I think the problem you're worried about is what is going to happen if you don't use delta, or game logic or nodes that are fed by delta time.
The game loop measures and works to keep timing synchronized. Delta is a value it reports as it works to do this from frame to frame.
Another benefit worth mentioning is that if you decide to change the frame rate of your game, and you're using delta, you don't have to manually adjust any of your code or values.
I should've pointed out too that you may want to use fixed_process() rather than process() for mechanics that need to be more accurately handled over time.
The process() function is more for rendering, and the delta will be variable. I haven't tested it in Godot, but I think it still will give a value that tracks to the elapsed time. It tries to hit your frame rate, but it if it doesn't it will adjust the delta it sends to reflect the difference since the last time it updated. Meaning if you lost a whole frame, the next update you will have a delta that is twice as large, which should keep the values accurate over time.
If you want to see the difference I would recommend just doing a print(delta) in each function, and watch the output console.
A game loop is generally split into two parts, the physics and the rendering. For the physics part, which is fixed_process(delta) in Godot, it will generally aim to keep time as best it can, and all timesteps are a fixed size. This is important, because of lost precision in rounding floating point numbers. If you have .01444 then .01788 next frame, you might lose some small amount of accuracy in the multiplications, even if it averages out to .01666 over 1 second.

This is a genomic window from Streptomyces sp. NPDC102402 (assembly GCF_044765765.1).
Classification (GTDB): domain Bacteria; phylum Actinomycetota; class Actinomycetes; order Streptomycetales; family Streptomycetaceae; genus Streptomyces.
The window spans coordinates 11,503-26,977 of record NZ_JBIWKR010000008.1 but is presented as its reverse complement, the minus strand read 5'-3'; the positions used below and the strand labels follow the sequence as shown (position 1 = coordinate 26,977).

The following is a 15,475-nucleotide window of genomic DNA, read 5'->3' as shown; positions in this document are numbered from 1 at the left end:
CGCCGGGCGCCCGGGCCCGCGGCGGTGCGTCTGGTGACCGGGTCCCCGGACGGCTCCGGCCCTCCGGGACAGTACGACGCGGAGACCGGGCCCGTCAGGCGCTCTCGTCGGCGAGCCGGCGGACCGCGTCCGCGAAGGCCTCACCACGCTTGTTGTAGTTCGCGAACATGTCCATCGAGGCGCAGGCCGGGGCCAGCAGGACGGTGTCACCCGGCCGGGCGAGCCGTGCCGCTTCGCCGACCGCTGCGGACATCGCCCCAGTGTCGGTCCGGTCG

When using a fixed time step, if the game loop falls behind, it will begin doing multiple updates per frame to catch up, and begin to defer the rendering. As long as it can do this, it will keep the simulation accurate. The game may hiccup visually, but it will do all the calculations in the meanwhile. So your amounts like distance traveled and fuel consumed will still be calculated 60 times a second. The loop will measure and check the time to make sure it is staying faithful to 60 updates a second, even if they end up being awkwardly spaced out because of performance problems.
If your game can never catch up, than there is only one solution for that, you have to reduce something or find some optimization solution, because the machine you're using cannot handle what you're asking it to do.
For the occasional spike in performance, things should be fine, this is what delta time is designed to handle. However, in the extreme cases, when things are so bad and physics frames have to be dropped to keep the game from locking up (spiral of death), then you have to consider the metrics of how much work is being done and how much the hardware can handle.